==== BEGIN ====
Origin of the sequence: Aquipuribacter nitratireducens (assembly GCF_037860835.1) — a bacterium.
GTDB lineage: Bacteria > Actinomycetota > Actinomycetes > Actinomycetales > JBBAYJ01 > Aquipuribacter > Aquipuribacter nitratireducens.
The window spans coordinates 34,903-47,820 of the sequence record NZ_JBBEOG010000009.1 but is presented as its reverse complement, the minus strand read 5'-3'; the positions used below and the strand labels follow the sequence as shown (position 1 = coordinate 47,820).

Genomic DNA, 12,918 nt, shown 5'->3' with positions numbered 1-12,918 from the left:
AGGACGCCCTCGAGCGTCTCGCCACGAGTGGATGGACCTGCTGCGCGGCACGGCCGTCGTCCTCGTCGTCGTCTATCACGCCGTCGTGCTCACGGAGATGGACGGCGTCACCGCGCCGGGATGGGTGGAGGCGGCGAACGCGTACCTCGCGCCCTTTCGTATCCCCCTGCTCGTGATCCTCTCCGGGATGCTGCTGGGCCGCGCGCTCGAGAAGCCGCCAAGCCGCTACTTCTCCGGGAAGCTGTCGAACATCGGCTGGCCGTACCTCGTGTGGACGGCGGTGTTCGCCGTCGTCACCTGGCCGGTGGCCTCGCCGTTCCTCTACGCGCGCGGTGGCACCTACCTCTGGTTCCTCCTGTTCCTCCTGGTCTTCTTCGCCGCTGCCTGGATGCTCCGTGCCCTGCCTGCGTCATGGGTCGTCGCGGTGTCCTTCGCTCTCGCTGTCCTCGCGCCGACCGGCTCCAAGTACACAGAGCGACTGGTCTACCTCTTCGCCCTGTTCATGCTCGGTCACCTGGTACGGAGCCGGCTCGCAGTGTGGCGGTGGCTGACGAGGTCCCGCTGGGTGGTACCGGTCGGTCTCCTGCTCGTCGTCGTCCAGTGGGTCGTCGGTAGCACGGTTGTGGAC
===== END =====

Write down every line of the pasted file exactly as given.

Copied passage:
Origin of the sequence: Aquipuribacter nitratireducens (assembly GCF_037860835.1) — a bacterium.
GTDB lineage: Bacteria > Actinomycetota > Actinomycetes > Actinomycetales > JBBAYJ01 > Aquipuribacter > Aquipuribacter nitratireducens.
The window spans coordinates 34,903-47,820 of the sequence record NZ_JBBEOG010000009.1 but is presented as its reverse complement, the minus strand read 5'-3'; the positions used below and the strand labels follow the sequence as shown (position 1 = coordinate 47,820).

Genomic DNA, 12,918 nt, shown 5'->3' with positions numbered 1-12,918 from the left:
AGGACGCCCTCGAGCGTCTCGCCACGAGTGGATGGACCTGCTGCGCGGCACGGCCGTCGTCCTCGTCGTCGTCTATCACGCCGTCGTGCTCACGGAGATGGACGGCGTCACCGCGCCGGGATGGGTGGAGGCGGCGAACGCGTACCTCGCGCCCTTTCGTATCCCCCTGCTCGTGATCCTCTCCGGGATGCTGCTGGGCCGCGCGCTCGAGAAGCCGCCAAGCCGCTACTTCTCCGGGAAGCTGTCGAACATCGGCTGGCCGTACCTCGTGTGGACGGCGGTGTTCGCCGTCGTCACCTGGCCGGTGGCCTCGCCGTTCCTCTACGCGCGCGGTGGCACCTACCTCTGGTTCCTCCTGTTCCTCCTGGTCTTCTTCGCCGCTGCCTGGATGCTCCGTGCCCTGCCTGCGTCATGGGTCGTCGCGGTGTCCTTCGCTCTCGCTGTCCTCGCGCCGACCGGCTCCAAGTACACAGAGCGACTGGTCTACCTCTTCGCCCTGTTCATGCTCGGTCACCTGGTACGGAGCCGGCTCGCAGTGTGGCGGTGGCTGACGAGGTCCCGCTGGGTGGTACCGGTCGGTCTCCTGCTCGTCGTCGTCCAGTGGGTCGTCGGTAGCACGGTTGTGGAC